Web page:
As a computer scientist by training, I find it quite funny that many companies seem to assume they can build, run and maintain software with equal efficiency as a software company, even though their line of business is sausage manufacturing (yes, I’m German 😉), or making cars. Or to turn the argument on it’s head: I don’t know any software company which produces their own cars, just because the purchase price of all the individual components is cheaper then buying in bulk from BMW (unless you see Tesla as an actual software company who happens to be in the car vertical, similar to how Apple disrupted the entertainment electronics industry with it’s iOS + App Store Software vendor approach” — but that’s a whole nother story)

In a crisis, budgets are tight. And you need to react. Fast. Let’s have a look at each of these:

Cash

Cash is king when times are tough. Even if your TCO on running internally would be true, it might make sense to spend EUR 200k now instead of EUR 1m which amortizes over 10 years. There will be dire need for the EUR 800k you just saved as a customer to get through a crisis as fast as possible.

But this is only half of the truth: As you can see below the average annual contract value (ACV) of a SaaS company is just USD 28k as you can see in this chart from Meritech. More over, 70% of SaaS vendors have an annual cost for their customers of less than USD 100k. (https://www.meritechcapital.com/public-comparables/enterprise#OperatingMetrics). There is not much you can run on a USD 100k budget including licenses and all.

Time to market

If you decide to spend money in a crisis you want immediate impact and there is no point in making cash available now which will have impact in 2–3 years.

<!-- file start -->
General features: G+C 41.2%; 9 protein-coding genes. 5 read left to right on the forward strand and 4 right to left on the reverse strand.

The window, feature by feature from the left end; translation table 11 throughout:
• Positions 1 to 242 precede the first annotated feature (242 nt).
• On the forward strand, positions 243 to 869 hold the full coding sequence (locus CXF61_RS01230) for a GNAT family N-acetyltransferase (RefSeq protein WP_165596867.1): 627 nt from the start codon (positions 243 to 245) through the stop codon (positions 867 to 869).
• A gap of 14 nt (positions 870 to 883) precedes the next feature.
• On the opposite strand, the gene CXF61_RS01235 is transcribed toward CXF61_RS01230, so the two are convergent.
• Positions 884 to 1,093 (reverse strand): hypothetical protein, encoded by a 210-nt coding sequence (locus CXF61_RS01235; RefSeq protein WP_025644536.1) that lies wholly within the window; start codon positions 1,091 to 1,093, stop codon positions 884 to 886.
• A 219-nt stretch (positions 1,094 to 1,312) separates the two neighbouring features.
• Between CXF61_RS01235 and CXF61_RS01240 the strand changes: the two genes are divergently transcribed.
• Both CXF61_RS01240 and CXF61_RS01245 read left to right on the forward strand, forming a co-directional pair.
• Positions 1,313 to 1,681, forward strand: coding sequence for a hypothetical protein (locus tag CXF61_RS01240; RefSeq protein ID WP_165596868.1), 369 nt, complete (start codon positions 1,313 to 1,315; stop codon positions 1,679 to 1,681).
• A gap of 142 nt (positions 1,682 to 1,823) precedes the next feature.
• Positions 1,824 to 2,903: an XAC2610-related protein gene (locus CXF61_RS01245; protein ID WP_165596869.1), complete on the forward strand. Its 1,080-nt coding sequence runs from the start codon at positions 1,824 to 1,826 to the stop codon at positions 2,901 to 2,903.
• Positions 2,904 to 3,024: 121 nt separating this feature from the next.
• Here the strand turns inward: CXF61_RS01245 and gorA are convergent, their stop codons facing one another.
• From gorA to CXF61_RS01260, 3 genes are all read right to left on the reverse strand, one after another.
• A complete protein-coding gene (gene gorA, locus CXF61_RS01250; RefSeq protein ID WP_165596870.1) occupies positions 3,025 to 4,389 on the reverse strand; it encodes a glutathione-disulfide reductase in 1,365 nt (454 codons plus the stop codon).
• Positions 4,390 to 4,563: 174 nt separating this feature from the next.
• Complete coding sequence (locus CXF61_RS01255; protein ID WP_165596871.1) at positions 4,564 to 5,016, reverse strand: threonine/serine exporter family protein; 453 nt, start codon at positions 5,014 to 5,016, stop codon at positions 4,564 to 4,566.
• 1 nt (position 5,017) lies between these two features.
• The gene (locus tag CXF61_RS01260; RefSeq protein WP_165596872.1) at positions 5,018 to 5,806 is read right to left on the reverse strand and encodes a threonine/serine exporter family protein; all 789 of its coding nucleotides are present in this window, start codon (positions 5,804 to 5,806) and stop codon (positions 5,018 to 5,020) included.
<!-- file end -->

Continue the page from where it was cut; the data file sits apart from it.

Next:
There is no time for systems integrations work. And this is where SaaS really shines: you can deploy solutions in days or weeks. SaaS vendors reduce complexity and the customer can focus on getting his core business operations in order instead of defocussing software development and deployment.

As a result, in the software industry a crisis means an acceleration of the shift from On Prem & CAPEX to SaaS & OPEX.

Digitalization

Digitalization means a shift towards more agile organizations, numbers replace gut instinct and drive operations and strategy. When the sky is blue and all order books are full, the benefits make sense but there is little urgency to act. Most companies know who their customers are, there are time tested and good relationships and everyone is happy.

The definition of a crisis, however, is a sudden, sharp and unexpected shift in demand and/or supply. Companies who have the right tools in place to aggregate, analyse and act on data will have a clear competitive advantage. Now one can argue, that this can also be done with on premise solutions. After all data simply means some numbers in a database, independently where hosted. True.

But this would take into assumption that you know from where the next crisis will emerge and impact you. If someone would have told me in January that by March our company and all of our portfolio firms would be working 100% from home I would have not believed it. Similarly, if this person would have wanted to prepare a larger corporation for the eventualities of a global pandemic there is little chance, he would have gotten the budgets to shift all work process into the on-prem cloud.

Cloud vendors, however present an array of “ready to run solutions” for all kinds of corporate needs. Data is a natural “element” for this new generation of software solutions and they use this to quickly adapt their own products as well as to enable customers to react to operational changes by being easily scalable and insights driven.

Conclusion

In summarization, I am quite optimistic about SaaS. SaaS vendors are providing significant advantages to their customers and accordingly a crisis accelerates the shift to these vendors which provide a better ROI when all things are taken into the account.